The problem with that is that that Ms. Milan’s premise is not historically inaccurate. She posted an insightful, thoughtful response on her blog explaining how and why she came up with her story. After reading it, it’s hard to deny that she has her facts straight.
Yesterday, I ran across a thread on a message board in which an author was upset that a blogger had accused her of ripping off a successful series. The problem with that is the author has never read a book in that series and her book is in a different romance subgenre.
But what really inspired this post is something I stumbled across last night on Amazon. Maureen Smith’s book, Whatever You Like, which I discussed last week, is in the top 20 romances on Amazon. Yay for her! For some reason, I decided to click on her reviews to see what other readers thought. I generally avoid reviews because I don’t like to be influenced before I have a chance to make up my own mind. After I read a book though, occasionally I’ll check out reviews to see if my thoughts lined up with other people’s.
The good news is that the majority of her reviews are positive. The bad news is that someone pissed me off. According to one reviewer, the people on the cover are white. Except they aren’t. They’re black. If the reviewer had said, “Because of their light skin tones, I assumed they were white,” I’d be less angry. But she didn’t. She expressly says the cover shows two white people.
Granted, the reviewer did buy the book for her Kindle. I am aware that computer screens often distort color, but her review has me angry for one reason. She’s essentially accusing the publisher and author of deceiving the public because books about black people don’t sell. How insulting to readers, the author and to the publisher, Kimani Press, which, by the way, only publishes romances starring African-American characters (with the rare exception of a non-black hero).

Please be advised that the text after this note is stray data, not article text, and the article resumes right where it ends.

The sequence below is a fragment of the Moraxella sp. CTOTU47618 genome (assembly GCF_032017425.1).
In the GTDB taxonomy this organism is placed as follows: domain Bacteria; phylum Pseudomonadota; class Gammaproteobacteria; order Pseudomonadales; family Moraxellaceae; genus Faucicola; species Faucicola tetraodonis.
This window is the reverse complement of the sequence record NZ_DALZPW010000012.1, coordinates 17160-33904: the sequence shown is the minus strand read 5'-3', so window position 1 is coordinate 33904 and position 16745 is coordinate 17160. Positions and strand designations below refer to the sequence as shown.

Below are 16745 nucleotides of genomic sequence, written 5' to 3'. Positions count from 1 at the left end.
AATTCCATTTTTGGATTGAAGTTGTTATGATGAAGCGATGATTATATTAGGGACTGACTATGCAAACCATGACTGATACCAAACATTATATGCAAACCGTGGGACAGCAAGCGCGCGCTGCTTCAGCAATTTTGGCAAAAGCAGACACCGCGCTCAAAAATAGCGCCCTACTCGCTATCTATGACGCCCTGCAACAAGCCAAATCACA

If the reviewer had gone and found a larger image of the cover on Amazon or the author’s website before posting the review, she would see that she was wrong. But she didn’t before she ran and posted her review.
In review, we have three reviews with incorrect information. From a professional reviewer, a blogger, and a reader. All reviews had unpardonable sins, as far as I’m concerned. They presented things as facts that weren’t true. It is one thing to post your opinion on a book. To say, “I liked this, this, this, but this didn’t work for me because…” is perfectly expected and okay.
What isn’t expected or okay is accusing authors of things when you have little, if anything, to base that accusation on. I’ve found in life, in general, that people have trouble distinguishing between fact and opinion. If they don’t like something or someone, then it must be true that the object or person they dislike is horrible, no doubt about it.
Except that’s not always the case. To present your opinion as fact means that it is inarguable. In the three instances I sited, this is not the case. Two plus two equals four is a fact. To say Author A ripped off Author B when you know absolutely nothing about Author A is not a fact.
It is up to reviewers to recognize when they are crossing the line between opinion and fact. They must make sure they’ve done the proper research to back up the information they are presenting as fact. If they can’t, they should rethink what they are writing or, at the very least, how they phrase it.
I don’t think that is an unfair expectation.
Do you agree?